Types of Research
- (-) Remove LSMS & LSMS-ISA filter LSMS & LSMS-ISA
- (-) Remove 2018 filter 2018
- (-) Remove 2008 filter 2008
- (-) Remove Agricultural Productivity, Yield, & Constraints filter Agricultural Productivity, Yield, & Constraints
- (-) Remove Education & Training filter Education & Training
- (-) Remove Global & Regional Public Goods filter Global & Regional Public Goods
- (-) Remove East Africa Region and Selected Countries filter East Africa Region and Selected Countries
- (-) Remove Rural Populations filter Rural Populations
- (-) Remove Health filter Health
- (-) Remove Smallholder Farmers filter Smallholder Farmers
- (-) Remove 2011 filter 2011
Precise agricultural statistics are necessary to track productivity and design sound agricultural policies. Yet, in settings where intercropping is prevalent, even crop yield can be challenging to measure. In a systematic survey of the literature on crop yield in low-income settings, we find that scholars specify how they estimate the yield denominator in under 10% of cases. Using household survey data from Tanzania, we consider four alternative methods of allocating land area on plots that contain multiple crops, and explore the implications of this measurement decision for analyses of maize and rice yield. We find that 64% of cultivated plots contain more than one crop, and average yield estimates vary with different methods of calculating area planted. This pattern is more pronounced for maize, which is more likely than rice to share a plot with other crops. The choice among area methods influences which of these two staple crops is found to be more calorie-productive per ha, as well as the extent to which fertilizer is expected to be profitable for maize production. Given that construction decisions can influence the results of analysis, we conclude that the literature would benefit from greater clarity regarding how yield is measured across studies.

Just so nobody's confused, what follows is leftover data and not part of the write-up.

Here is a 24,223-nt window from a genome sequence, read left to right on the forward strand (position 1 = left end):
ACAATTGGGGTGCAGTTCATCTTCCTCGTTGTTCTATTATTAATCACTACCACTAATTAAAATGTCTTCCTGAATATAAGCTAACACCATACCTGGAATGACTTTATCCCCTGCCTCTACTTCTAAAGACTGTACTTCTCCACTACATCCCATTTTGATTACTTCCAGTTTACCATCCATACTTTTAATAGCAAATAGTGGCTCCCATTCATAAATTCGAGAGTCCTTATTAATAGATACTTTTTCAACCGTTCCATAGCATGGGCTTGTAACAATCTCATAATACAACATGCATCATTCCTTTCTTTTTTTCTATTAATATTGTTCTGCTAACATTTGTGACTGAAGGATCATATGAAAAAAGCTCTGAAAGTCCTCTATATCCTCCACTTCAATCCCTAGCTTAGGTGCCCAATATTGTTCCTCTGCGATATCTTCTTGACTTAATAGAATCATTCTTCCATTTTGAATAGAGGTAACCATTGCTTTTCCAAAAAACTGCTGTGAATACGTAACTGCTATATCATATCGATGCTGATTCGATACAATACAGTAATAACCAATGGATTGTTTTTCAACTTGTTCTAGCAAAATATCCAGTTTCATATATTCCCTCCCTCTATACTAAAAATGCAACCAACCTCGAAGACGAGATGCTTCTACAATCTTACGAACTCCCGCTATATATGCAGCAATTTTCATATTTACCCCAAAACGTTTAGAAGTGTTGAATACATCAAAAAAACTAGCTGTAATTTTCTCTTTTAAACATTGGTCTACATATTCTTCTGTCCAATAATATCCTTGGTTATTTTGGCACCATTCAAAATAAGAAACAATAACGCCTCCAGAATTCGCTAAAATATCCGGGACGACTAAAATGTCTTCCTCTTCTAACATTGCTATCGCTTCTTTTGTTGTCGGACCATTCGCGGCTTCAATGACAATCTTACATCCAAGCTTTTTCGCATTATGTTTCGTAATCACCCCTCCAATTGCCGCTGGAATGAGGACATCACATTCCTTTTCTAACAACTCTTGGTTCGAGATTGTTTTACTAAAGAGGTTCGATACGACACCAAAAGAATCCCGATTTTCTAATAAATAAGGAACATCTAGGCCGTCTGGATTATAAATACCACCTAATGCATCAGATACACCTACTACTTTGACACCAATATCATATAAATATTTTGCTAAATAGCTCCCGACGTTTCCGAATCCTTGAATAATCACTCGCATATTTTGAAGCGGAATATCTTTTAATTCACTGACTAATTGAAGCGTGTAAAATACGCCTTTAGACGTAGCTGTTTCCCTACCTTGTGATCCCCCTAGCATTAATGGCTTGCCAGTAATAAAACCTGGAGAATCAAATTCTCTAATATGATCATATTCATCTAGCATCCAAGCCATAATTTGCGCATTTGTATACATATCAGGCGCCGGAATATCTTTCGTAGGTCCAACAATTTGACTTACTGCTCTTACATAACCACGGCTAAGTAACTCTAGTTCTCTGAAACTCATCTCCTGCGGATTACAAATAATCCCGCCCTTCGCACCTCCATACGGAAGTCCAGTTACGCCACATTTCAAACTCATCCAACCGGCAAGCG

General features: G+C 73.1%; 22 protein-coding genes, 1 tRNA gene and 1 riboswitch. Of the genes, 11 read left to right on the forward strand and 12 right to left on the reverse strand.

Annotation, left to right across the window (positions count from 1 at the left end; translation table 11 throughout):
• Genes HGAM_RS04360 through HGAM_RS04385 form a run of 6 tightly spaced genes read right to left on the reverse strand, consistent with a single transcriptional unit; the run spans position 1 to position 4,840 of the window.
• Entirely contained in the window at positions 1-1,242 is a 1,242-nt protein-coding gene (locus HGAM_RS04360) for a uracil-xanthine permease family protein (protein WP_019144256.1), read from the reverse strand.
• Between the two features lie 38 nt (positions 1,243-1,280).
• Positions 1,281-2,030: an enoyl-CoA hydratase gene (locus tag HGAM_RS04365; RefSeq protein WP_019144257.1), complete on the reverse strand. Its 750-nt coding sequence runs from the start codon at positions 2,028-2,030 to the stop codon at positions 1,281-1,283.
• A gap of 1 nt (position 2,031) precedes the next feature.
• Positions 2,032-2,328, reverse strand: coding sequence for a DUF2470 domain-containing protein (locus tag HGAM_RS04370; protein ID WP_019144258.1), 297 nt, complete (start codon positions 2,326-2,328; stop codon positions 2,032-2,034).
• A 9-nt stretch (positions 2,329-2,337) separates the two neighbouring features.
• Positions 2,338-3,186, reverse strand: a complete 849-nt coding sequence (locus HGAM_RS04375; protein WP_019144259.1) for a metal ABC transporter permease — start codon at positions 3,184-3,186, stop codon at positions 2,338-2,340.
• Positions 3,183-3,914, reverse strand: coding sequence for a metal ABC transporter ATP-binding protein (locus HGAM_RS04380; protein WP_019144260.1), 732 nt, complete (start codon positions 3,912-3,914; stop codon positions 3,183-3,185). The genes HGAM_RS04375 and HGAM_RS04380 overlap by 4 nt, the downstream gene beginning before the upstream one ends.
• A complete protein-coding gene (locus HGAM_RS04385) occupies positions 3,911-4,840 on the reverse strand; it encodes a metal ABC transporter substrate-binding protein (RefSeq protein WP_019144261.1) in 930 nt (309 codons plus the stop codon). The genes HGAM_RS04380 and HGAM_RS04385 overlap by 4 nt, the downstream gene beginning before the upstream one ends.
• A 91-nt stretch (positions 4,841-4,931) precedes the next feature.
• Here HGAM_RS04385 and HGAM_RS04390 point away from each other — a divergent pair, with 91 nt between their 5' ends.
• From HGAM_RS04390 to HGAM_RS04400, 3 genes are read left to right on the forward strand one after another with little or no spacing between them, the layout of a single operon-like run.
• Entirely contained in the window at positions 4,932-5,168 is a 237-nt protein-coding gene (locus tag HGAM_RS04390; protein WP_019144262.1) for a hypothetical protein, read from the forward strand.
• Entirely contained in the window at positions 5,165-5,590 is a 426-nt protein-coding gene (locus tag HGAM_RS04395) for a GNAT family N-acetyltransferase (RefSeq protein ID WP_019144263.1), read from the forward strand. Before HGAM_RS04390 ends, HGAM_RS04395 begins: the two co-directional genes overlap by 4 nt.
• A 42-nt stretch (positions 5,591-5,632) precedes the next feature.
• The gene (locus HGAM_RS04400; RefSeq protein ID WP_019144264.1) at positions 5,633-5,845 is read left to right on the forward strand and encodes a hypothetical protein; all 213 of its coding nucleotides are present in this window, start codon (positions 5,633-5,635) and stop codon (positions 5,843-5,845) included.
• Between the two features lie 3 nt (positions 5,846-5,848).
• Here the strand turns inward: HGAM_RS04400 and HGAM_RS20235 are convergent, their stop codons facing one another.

This brief explores agricultural data for Tanzania from the LSMS-ISA and Farmer First household surveys. We first present the differences in the LSMS and Farmer First survey design and in basic descriptives from the two data sources. We then present the results of our initial LSMS data analysis using the 2008/2009 wave of the Tanzania National Panel Survey (TZNPS), focusing on the agricultural data, before presenting our analysis of farmer aspirations and of gender differences using the Farmer First data.